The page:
The Perl world has evolved over the years. Once upon a time, it was a simple glue language that made life easier for system administrators. It’s grown up a lot since then, and now powers much of the Internet. The language has added new features, and the CPAN has made a dizzying number of libraries available.
Yet in a way, Perl was stuck. Developers had to be careful about adding new features, for fear of breaking those scripts that power much of the Internet. The idea of a new Perl was announced in 2000, and the next few years were full of good intentions and bad arguments. People debated about what Perl 6 would be, how it would be written, or even whether or not Perl 6 was needed. Eventually, the bickering died down and the real work began. Rakudo, which runs on the Parrot virtual machine, has been available as the main Perl 6 implementation for some time now. Rakudo Star is a full distribution of Rakudo for early adopters like you and me. If you hear me talk about Perl 6, I’m probably talking about Rakudo. If you hear me talk about the Rakudo distribution, I’m probably talking about Rakudo Star.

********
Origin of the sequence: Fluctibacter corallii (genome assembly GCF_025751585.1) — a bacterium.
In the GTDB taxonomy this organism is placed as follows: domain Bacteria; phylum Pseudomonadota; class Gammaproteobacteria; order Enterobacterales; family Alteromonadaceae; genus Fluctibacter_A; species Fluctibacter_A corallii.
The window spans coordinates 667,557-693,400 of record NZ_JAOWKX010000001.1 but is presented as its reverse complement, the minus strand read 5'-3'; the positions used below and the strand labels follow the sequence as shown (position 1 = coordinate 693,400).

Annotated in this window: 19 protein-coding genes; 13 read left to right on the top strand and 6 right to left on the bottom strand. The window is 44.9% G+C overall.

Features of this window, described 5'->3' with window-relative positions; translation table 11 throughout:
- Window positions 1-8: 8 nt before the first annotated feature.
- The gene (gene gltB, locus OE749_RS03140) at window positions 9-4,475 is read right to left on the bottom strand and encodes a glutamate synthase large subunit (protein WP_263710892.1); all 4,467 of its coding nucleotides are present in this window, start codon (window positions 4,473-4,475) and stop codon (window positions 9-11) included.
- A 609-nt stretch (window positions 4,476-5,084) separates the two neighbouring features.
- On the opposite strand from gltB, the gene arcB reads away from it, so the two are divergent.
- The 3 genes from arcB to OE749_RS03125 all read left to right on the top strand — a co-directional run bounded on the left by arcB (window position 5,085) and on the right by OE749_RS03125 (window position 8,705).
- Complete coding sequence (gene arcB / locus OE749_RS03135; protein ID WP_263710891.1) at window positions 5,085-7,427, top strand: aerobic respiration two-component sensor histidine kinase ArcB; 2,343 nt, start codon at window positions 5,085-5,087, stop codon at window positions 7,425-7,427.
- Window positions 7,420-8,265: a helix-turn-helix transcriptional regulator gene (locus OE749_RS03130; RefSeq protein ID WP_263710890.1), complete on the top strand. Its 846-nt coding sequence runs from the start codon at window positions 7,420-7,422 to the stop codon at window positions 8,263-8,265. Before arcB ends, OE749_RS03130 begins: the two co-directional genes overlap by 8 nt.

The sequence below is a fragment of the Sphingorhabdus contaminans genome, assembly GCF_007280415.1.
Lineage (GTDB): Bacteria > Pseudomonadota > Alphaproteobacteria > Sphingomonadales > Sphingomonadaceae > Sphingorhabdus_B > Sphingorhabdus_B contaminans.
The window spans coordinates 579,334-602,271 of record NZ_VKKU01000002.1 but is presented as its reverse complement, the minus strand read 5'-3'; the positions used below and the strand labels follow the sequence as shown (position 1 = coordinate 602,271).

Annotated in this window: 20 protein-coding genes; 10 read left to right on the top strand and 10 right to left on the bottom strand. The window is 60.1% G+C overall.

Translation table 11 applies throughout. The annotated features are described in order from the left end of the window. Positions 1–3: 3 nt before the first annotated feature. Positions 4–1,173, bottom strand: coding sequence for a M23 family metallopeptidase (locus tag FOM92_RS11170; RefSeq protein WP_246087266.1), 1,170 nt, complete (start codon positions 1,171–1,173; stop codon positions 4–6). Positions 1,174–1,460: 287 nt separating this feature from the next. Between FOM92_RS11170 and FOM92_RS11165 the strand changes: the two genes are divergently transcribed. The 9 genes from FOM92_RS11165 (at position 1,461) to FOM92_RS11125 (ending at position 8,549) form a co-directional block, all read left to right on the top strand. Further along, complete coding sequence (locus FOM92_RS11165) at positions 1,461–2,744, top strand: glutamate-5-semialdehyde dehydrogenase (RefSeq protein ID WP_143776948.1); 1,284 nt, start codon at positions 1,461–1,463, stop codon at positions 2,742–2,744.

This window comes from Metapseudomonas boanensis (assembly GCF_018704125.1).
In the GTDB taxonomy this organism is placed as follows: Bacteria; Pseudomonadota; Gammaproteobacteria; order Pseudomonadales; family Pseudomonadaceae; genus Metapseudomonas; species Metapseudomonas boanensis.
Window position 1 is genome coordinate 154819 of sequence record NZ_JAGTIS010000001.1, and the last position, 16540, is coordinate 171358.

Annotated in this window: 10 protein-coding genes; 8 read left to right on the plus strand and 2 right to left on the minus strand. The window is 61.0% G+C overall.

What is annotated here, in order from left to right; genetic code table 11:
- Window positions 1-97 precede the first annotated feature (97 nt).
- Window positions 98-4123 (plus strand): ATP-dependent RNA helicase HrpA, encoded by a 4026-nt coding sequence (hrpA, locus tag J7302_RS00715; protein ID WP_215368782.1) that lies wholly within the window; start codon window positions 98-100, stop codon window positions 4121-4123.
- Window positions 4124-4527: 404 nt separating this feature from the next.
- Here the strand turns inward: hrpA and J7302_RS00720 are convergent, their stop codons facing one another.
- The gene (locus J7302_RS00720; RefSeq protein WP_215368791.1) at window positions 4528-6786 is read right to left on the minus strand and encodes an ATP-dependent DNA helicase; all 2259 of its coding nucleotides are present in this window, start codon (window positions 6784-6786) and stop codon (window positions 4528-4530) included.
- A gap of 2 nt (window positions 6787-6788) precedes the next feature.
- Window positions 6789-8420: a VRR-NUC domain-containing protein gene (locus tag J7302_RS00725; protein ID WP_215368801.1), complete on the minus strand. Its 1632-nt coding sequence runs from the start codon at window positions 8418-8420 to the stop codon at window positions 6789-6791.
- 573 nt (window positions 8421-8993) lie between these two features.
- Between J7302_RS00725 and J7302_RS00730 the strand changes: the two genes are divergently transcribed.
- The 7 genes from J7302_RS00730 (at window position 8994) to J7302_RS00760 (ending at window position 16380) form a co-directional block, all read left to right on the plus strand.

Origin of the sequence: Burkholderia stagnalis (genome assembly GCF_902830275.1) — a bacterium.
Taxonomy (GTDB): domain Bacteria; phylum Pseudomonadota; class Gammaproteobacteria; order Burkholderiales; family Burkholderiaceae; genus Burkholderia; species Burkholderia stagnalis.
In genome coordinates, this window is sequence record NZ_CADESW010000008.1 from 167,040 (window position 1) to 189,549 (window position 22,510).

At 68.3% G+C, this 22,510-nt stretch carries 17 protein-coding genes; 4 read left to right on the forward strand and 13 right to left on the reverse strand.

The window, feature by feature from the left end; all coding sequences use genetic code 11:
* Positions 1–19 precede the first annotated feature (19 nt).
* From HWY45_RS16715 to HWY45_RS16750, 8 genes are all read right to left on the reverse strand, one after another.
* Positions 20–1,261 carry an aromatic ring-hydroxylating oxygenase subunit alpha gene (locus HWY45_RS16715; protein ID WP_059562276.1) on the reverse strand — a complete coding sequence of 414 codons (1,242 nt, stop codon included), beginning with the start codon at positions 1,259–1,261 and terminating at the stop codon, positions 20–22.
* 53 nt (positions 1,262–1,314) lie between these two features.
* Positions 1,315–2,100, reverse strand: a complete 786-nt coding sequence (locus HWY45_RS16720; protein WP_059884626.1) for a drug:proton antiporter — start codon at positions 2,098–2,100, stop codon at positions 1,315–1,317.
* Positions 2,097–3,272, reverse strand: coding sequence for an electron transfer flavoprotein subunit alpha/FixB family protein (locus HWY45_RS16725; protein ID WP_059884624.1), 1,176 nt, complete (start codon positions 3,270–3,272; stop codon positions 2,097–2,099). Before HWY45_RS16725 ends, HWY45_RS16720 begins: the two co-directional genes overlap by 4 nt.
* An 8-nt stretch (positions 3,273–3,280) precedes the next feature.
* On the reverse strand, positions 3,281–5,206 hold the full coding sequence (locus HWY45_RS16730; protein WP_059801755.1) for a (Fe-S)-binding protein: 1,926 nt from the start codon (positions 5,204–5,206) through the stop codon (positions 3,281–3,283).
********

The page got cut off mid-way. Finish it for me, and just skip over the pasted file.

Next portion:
There’s still some bickering out there. There always will be. Some people thrive on conflict. Meanwhile, Rakudo runs and it’s pretty darn cool.
There is a lot of material to get you started with Rakudo. The Perl 6 Book is included with Rakudo Star. Moritz Lenz has written an amazing series of blog posts helping Perl 5 programmers transition to Perl 6. There is also a Perl 6 wikibook. If you want to learn more about the guts of Rakudo, take a look at Parrot.
I may start writing some Perl 6 Babysteps eventually, but it looks like that ground is pretty well covered for now.